If Netflix is unwilling to pay the studios’ ever-spiraling prices, the studios can simply go to Apple, Amazon, Google or Hulu
Netflix has a big problem. Not because it angered customers by doubling its price or even because it enraged them by attempting to spin off its DVD business.
Netflix's problem is that it fundamentally has little leverage with the studios. That was manifestly clear when Starz canceled its movie contract with Netflix last month. And it was manifestly clear when Netflix signed a deal last week to pay $1 billion for the right to stream CW shows like "Gossip Girl" over the next four years.
If Netflix is unwilling to pay the studios' ever-spiraling prices, the studios can simply go to Apple, Amazon, Google or Hulu (now apparently off the auction block). Netflix's customers have no more loyalty to the brand than Myspace or Napster had back in the day; the customers will fly in a split second, as the departure of enraged Netflix customers proved over the last week.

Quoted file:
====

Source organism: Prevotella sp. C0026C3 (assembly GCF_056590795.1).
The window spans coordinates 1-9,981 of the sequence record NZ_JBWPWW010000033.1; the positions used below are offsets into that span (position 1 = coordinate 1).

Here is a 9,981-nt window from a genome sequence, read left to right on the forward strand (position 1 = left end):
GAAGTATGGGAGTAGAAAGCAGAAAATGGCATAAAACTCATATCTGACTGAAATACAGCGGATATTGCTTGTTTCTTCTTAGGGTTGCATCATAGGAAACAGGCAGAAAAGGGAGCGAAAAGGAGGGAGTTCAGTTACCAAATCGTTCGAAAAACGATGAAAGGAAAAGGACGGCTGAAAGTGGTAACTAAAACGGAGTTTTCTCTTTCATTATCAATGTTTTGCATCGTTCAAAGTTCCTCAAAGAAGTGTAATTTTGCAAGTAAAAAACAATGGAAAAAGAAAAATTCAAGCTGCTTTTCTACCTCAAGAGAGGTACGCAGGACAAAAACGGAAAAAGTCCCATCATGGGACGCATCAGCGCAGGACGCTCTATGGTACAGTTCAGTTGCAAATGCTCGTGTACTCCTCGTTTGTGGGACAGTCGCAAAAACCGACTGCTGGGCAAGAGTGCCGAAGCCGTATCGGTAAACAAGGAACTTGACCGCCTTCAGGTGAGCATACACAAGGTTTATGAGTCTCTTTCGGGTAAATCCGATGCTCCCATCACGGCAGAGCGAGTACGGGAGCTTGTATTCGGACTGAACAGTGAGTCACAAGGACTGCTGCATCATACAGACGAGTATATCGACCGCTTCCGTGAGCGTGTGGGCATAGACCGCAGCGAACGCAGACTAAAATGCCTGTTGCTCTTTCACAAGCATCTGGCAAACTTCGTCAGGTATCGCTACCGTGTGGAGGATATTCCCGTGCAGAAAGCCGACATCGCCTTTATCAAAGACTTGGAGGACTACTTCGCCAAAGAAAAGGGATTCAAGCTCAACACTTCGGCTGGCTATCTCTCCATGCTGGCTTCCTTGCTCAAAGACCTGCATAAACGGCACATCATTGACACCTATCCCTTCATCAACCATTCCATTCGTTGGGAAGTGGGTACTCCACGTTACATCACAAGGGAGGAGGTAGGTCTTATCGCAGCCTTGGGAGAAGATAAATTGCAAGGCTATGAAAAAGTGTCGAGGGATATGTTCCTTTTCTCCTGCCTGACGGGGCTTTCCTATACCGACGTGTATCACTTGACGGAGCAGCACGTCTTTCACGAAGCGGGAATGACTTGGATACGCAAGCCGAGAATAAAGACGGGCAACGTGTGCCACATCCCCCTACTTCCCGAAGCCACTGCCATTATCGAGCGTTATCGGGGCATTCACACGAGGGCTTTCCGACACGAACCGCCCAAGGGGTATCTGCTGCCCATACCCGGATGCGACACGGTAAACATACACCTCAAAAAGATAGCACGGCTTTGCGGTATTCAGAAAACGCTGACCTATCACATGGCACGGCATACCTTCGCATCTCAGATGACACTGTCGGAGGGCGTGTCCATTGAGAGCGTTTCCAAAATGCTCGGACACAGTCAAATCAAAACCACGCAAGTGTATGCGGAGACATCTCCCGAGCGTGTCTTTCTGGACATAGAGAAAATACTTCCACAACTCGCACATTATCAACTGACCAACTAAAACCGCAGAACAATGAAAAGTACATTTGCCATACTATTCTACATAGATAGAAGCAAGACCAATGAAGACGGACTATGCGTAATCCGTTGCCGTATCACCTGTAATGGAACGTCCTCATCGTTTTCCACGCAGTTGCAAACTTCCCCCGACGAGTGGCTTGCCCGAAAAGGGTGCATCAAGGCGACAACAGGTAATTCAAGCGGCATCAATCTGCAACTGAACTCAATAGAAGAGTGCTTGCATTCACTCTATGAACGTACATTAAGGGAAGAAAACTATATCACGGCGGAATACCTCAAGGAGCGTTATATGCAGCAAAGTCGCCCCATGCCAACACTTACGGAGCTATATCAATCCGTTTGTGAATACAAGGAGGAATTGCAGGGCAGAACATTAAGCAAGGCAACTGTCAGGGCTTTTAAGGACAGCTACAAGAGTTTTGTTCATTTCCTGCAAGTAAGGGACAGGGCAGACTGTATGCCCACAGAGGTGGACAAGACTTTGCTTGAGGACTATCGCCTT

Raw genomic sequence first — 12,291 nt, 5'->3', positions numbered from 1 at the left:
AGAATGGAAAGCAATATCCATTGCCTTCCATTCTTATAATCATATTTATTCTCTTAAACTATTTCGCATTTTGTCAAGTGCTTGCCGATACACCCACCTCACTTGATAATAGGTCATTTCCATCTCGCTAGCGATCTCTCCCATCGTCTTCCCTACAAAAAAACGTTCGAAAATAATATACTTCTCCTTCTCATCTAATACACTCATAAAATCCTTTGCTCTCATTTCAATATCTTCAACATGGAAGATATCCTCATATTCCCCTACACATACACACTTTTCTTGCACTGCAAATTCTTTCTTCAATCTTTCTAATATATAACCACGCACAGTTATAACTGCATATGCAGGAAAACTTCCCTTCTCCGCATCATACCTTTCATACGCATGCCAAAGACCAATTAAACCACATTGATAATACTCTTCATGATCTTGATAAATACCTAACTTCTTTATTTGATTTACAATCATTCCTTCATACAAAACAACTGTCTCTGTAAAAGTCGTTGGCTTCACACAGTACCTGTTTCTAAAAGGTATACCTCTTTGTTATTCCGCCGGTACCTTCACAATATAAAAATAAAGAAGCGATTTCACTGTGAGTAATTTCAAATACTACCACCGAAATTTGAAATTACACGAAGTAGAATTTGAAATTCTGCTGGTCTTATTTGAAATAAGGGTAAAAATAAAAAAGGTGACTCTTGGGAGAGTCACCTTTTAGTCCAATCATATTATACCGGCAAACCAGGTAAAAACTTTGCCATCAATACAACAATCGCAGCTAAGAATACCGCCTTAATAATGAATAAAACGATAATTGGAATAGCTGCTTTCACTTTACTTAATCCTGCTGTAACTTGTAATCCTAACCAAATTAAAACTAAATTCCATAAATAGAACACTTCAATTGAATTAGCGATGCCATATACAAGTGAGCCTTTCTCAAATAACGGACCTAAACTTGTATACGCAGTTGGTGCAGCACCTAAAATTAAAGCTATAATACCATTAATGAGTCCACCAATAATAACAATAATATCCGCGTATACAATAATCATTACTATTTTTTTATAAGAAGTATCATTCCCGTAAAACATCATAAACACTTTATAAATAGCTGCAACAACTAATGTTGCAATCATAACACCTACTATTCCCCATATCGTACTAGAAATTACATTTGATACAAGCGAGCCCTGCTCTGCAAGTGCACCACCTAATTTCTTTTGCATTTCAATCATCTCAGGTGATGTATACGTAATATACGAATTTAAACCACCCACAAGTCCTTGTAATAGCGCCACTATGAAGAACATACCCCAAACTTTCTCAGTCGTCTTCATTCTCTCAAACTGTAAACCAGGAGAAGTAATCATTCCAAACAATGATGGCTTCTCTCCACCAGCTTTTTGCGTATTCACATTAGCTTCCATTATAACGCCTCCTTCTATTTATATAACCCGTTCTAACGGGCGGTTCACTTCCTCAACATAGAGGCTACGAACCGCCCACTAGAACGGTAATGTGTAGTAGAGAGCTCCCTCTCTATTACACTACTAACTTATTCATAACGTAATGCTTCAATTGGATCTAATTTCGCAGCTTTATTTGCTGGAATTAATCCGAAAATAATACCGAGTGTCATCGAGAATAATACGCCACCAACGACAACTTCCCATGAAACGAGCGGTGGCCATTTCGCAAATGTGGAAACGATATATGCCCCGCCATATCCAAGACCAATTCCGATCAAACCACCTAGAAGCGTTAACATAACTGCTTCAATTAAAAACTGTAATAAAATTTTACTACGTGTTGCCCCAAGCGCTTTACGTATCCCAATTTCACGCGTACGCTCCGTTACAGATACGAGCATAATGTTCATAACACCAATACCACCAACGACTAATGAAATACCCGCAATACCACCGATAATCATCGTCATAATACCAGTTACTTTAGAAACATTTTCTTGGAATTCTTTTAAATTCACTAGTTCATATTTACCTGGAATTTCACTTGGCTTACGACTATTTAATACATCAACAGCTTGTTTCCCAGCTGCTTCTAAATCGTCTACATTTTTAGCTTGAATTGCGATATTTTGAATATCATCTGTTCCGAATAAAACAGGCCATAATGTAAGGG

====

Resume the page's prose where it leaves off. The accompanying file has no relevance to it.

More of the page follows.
Unlike Apple, Google and Amazon, Netflix doesn't have its own ecosystem. With their own hardware and publishing platforms, these companies have tremendous leverage with the studios — not least because the studios understand that if they don't sell to those platforms, consumers will pirate their product and play it on their Flames, iPhones and Android phones, anyway.
Even if Netflix successfully jettisons its DVD business and gets itself on every Blu-ray player, mobile phone and DVR imaginable, the studios will still have the upper hand. If they want to put it out of business, they just stop selling it product.
To ensure Netflix's survival, CEO and Co-Founder Reed Hastings ultimately has two options: he must make Netflix a content player in its own right – something he's attempting to do by reportedly paying more than $100 million for Netflix's first original TV series, The David Finch/Kevin Spacey thriller "House of Cards".
Or he can merge with a player that guarantees him distribution such as Hulu, Google, Amazon, or Dish, which has its own content-streaming network built from satellite business and the ruins of the Blockbuster video chain.
Or he can continue as he has, hoping that Netflix's consumer growth stays one step ahead of the studios' ever-greedier demands. But, as the last few weeks indicate, that thriller may not have a happy ending.
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